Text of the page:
7. Bo Jackson Throws out Harold Reynolds (Other Angles)
I actually just wish I had footage of everything Bo did, ever. Bo probably used to leap 10 steps at a time when he went upstairs at bedtime. The particular play in question took place in 1989.

Miller mentioned that he wished we had multiple angles of Randy Johnson exploding that bird. Well, I want more angles of that Bo throw. I want to see it leave his hand and watch it sizzle through the air for hundreds of feat. I want to see people give it the Cespedes GIF treatment. I want to see it and see it and see it.

6. That Time When I Dumped a Full Beer on Uncle Pat's Head
At the start of their magical 1998 season, the Yankees played one of the wildest home openers in team history. With a bunch of tickets to the right-field bleachers, my dad took me, my little brother, my uncle Pat, and my grandfather to the game, back when old Yankee Stadium still had a bit of a New Orleans party atmosphere. The Yanks fell behind 5-2 in the top of the third but rallied to put two men on base in the bottom half.

As Tino Martinez stepped up to the plate, I said loudly that Tino was about to hit a homer to tie the game. My uncle Pat -- a diehard Mets fan and one of my family's resident cartoon characters -- turned to me and made an alcohol-fueled statement that he'd soon regret: "If this bum hits a homer, you can dump this entire beer on my head."

Sure enough, six pitches later, Tino lined a bullet that landed a few rows in front of us. Amidst the mayhem, my uncle started to move away from me. But the stranger behind me, who had overheard our wager, handed me his full 20-ounce brew. (Like I said, shades of New Orleans.) I quickly turned around and sent the beer flying in Pat's direction. I hit him with a good amount of suds, but unfortunately I also nailed my eighty-year-old grandfather. The game-time temperature was 47 degrees, and the look my grandpa gave me was at least 20 degrees colder than that. My father was about to demolish me like Paul O'Neill would demolish a water cooler, but a few of the fans in our section defended me enough that I was able to walk out of the Stadium under my own power that day. This moment should have its own episode of Yankeeography, but no video of the incident exists.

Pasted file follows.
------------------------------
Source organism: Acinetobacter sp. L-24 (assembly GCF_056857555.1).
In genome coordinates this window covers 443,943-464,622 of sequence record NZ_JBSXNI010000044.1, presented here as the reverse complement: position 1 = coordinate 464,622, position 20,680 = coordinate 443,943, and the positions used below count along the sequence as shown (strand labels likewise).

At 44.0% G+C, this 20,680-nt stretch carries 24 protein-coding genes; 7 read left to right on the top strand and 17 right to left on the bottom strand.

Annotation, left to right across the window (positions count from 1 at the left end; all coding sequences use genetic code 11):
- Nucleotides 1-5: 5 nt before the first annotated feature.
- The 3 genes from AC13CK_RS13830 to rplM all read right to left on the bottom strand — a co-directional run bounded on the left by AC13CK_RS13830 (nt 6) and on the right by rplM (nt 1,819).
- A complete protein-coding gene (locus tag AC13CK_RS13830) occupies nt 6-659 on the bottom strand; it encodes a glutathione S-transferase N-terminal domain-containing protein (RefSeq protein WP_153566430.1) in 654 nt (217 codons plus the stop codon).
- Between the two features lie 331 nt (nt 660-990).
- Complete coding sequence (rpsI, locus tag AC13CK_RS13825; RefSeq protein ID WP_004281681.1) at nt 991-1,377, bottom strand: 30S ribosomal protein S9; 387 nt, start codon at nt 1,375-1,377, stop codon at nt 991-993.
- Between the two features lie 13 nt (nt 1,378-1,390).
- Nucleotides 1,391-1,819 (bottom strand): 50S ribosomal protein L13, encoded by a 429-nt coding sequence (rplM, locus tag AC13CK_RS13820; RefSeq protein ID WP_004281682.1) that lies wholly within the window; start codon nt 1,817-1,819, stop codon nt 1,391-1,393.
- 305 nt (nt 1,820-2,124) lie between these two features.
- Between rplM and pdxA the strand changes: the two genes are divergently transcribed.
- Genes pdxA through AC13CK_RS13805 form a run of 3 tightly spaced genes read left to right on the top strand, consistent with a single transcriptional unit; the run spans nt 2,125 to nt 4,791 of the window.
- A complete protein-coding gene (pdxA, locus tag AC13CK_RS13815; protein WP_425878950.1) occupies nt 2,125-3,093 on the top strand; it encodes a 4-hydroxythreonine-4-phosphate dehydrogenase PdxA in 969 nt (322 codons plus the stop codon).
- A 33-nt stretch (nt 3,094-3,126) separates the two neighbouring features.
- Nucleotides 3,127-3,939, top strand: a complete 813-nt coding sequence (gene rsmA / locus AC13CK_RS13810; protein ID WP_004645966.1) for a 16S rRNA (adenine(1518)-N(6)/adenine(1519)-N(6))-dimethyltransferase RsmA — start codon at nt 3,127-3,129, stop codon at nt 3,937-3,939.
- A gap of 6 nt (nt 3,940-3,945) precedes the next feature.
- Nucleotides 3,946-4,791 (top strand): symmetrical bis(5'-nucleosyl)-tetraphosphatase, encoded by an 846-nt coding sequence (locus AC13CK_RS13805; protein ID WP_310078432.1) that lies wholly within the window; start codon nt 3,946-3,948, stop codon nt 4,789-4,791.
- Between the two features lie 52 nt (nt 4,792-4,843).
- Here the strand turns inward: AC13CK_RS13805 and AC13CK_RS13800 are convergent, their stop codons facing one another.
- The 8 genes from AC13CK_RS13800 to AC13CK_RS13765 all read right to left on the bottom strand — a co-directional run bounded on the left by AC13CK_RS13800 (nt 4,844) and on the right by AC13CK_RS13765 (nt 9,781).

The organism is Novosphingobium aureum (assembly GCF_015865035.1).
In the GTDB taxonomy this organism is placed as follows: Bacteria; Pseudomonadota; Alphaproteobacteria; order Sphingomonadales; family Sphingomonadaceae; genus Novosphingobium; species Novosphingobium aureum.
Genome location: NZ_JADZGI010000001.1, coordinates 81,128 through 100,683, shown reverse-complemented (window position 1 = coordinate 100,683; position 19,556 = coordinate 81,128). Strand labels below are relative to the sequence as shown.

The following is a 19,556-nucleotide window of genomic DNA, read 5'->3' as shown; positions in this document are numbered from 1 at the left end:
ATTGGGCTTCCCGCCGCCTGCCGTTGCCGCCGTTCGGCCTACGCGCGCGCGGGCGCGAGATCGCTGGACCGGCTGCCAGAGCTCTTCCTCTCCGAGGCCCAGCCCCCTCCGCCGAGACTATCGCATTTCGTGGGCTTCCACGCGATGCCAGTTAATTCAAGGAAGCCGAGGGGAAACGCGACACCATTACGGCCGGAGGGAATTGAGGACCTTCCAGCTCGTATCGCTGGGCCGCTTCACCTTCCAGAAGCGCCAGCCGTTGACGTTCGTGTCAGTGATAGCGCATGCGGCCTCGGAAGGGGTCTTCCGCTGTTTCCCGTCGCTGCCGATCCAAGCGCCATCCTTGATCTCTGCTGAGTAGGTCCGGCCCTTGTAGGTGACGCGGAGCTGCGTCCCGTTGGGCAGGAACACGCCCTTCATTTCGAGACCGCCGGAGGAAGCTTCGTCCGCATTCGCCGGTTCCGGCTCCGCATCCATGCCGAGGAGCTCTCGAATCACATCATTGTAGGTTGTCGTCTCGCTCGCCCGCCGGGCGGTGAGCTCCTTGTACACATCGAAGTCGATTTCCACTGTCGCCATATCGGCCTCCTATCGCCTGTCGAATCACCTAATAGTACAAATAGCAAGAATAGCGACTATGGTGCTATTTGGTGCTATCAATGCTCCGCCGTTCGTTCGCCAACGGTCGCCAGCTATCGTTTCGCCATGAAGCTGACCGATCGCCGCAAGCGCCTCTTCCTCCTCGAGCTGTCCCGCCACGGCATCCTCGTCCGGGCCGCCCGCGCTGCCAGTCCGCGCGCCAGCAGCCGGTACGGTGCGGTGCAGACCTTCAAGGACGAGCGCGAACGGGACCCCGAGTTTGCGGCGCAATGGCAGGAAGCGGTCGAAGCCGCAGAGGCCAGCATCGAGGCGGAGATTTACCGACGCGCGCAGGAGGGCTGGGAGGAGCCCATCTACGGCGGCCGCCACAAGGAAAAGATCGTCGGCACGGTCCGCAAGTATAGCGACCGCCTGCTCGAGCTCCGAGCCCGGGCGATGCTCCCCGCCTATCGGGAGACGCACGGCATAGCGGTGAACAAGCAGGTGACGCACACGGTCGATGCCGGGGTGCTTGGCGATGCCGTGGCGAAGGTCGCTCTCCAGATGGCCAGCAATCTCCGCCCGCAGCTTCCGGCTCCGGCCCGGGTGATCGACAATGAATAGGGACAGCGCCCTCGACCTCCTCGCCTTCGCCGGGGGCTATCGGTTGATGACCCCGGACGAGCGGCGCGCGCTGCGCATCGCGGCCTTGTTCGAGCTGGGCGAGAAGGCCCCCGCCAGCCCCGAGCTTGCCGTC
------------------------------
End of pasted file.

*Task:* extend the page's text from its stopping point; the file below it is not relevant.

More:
5. Jim Leyritz's Magical Home Run
An Effectively Wild listener named Evan wrote in about a Jim Leyritz home run off Randy Johnson during the 1998 NLDS. According to a Baseball-Reference box score, Leyritz did indeed hit a homer off of Johnson in Game 4 of that series. However, that dinger cleared the fence at Qualcomm Stadium, not the Astrodome, as Evan claimed. The home run that he remembers probably took place in Game 2, when Leyritz took Billy Wagner deep. Evan recalled the fly ball slicing foul down the right-field line then changing course mid-air and hooking fair around the foul pole. I want to see video of this physics-defying homer if only because it would remind me of the "Magic Loogie" from Seinfeld.

4. Mickey Mantle's 565-foot Home Run

On Effectively Wild, Miller said that he didn't believe this 1953 dinger went 565 feet. He added that if video existed, Alan Nathan could disprove that legend. I wish fans had camera phones for this homer and Mantle's rocket off the Yankee Stadium facade a decade later.

3. Babe Ruth's Called Shot (Conclusive Evidence)